Port of Tallinn, together with CLIA (Cruise Line International Association), organised an environmental seminar on 23rd of May 2016 on board the cruise ship AIDAmar. The main focus was on waste and wastewater management for cruise ships.
The wastewater regulations for ships will become stricter, and from 2021 cruise ships have two options: either to discharge their wastewater in the harbour or to install wastewater treatment equipment on the vessels.
As the Baltic Sea region is a special sensitive area, most of the cruise lines have already confirmed that they do not discharge untreated wastewater into the Baltic Sea. According to CLIA representative Bud Darr, CLIA’s policy promotes careful waste water handling and avoiding the pollution of the sea. ”It is important not only for the destinations and environmental organizations, but also to our guests as they have very close look on how do we treat the waste and wastewater,” said Bud Darr.
In addition to the seminar, the programme also included a behind–the-scenes tour on board the cruise ship to see the wastewater treatment procedures and facilities, how water is purified and discharged into to the wastewater system in Tallinn Old City harbour. Port of Tallinn representatives introduced the waste handling facilities of the harbour the participants and announced that this year Port of Tallinn is investing almost 2 mln euros into connecting the Old City Harbour’s sewage pipeline with the city’s wastewater network in order to increase the capacity of wastewater reception from ships from 100m3 to 1000m3 per hour.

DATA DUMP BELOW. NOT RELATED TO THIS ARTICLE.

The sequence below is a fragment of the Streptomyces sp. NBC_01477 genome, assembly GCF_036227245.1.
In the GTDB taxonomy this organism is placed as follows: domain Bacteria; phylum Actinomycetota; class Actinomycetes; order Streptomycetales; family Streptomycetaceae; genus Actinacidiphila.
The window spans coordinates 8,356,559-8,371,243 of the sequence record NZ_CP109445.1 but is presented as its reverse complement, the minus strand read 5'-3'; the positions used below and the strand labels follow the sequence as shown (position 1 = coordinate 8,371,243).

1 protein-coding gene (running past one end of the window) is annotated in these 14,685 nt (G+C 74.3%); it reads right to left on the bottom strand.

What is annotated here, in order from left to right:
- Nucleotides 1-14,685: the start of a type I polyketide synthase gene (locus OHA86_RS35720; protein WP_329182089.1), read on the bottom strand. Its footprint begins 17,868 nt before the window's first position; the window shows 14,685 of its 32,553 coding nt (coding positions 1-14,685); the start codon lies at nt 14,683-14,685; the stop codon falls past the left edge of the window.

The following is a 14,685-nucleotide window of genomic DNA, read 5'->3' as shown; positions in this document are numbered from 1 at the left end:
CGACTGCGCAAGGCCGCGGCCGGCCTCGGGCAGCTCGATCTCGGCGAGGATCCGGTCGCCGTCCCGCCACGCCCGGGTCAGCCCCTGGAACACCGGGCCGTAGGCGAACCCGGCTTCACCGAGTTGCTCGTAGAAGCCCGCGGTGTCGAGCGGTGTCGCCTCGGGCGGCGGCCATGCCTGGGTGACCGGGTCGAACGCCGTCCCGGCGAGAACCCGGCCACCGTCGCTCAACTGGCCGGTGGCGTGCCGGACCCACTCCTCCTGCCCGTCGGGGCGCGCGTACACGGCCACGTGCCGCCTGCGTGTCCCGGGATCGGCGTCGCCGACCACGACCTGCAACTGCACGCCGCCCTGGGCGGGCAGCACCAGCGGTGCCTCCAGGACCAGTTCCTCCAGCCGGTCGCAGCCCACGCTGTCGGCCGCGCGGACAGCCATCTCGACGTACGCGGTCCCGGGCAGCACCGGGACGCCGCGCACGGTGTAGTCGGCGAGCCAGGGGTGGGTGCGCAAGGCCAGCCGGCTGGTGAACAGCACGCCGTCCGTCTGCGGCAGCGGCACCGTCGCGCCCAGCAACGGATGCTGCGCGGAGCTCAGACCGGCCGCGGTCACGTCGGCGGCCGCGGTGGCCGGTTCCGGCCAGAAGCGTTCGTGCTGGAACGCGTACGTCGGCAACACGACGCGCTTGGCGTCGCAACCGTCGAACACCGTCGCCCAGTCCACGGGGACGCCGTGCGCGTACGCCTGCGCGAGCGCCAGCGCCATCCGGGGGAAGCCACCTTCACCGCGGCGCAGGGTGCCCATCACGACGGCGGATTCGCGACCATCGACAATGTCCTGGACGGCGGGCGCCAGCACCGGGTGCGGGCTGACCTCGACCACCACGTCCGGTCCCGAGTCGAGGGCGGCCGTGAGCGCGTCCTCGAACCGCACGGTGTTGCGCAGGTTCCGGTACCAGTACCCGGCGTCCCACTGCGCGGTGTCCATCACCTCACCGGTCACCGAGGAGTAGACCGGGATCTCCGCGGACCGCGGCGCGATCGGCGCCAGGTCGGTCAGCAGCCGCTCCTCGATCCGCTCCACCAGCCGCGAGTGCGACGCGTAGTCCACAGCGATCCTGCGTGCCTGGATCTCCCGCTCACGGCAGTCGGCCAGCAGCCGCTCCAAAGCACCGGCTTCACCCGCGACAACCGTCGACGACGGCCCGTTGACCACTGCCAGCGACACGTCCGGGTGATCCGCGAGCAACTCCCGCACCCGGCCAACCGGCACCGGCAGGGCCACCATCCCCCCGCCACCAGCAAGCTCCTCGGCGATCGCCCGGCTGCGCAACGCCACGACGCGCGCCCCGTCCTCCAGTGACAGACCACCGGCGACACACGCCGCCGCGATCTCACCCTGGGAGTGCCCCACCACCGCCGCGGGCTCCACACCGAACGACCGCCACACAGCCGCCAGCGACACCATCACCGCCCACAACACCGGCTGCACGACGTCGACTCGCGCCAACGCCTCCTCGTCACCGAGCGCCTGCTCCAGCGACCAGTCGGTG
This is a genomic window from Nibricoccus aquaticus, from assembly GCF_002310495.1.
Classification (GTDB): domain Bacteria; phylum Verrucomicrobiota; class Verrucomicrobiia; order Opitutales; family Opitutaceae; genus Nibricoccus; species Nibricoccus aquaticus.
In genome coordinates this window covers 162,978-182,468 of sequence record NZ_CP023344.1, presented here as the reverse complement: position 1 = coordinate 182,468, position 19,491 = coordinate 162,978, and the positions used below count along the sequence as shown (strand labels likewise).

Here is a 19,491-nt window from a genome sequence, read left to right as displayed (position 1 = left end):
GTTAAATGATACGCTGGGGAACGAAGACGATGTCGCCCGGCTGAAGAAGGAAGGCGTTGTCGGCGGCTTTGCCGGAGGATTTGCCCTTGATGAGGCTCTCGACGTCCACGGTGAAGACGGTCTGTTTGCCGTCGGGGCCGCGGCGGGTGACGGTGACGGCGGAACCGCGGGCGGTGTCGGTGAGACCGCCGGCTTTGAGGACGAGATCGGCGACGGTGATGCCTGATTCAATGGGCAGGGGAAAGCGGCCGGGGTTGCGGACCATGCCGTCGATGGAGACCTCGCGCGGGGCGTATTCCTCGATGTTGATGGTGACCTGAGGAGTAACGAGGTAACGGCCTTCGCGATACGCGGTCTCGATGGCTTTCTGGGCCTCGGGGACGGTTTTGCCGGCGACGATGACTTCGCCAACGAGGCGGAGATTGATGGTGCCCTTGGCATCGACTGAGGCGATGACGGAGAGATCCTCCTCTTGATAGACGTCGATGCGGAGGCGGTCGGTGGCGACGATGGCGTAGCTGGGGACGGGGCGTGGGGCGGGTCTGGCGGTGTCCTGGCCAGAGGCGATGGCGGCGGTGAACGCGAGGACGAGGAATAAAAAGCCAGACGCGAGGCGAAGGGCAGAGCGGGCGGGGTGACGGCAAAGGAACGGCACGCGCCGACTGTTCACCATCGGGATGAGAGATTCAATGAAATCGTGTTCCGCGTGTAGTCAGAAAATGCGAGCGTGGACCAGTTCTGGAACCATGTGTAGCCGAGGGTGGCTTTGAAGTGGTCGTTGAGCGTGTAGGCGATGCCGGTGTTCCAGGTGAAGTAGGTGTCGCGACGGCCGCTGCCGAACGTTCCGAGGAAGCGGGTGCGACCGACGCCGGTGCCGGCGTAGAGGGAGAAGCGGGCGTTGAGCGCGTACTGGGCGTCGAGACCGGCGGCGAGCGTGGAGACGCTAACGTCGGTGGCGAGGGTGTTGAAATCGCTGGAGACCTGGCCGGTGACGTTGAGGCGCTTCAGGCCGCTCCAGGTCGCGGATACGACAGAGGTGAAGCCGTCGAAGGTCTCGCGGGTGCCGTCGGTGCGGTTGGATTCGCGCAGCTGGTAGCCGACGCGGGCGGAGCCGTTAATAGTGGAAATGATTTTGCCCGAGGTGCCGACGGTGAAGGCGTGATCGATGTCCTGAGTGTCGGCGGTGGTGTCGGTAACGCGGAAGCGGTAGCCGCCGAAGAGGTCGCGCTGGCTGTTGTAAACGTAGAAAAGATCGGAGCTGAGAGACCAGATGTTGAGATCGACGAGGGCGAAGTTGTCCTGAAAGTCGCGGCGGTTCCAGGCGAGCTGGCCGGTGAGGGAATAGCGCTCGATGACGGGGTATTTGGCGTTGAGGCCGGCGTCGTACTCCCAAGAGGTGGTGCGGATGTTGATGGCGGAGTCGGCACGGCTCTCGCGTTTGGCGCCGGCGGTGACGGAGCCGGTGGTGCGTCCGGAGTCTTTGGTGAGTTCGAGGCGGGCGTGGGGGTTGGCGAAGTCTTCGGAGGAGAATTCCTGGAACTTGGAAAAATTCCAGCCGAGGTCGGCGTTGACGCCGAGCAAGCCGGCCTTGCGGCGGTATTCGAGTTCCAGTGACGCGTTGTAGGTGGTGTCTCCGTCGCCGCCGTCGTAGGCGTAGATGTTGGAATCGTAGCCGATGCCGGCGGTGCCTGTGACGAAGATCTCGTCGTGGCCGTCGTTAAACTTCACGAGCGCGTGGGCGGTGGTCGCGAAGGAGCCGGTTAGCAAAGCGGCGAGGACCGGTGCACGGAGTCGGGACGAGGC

Officials and decision-makers from the Ministry of Economic Affairs and the Ministry of the Environment were also invited to the seminar, as well as representatives from other environmental authorities, NGOs and also the press.
Every year, cruise ships make approximately 300 calls to Tallinn Old City Harbour, and bring up to 500 thousand cruise passengers to the city.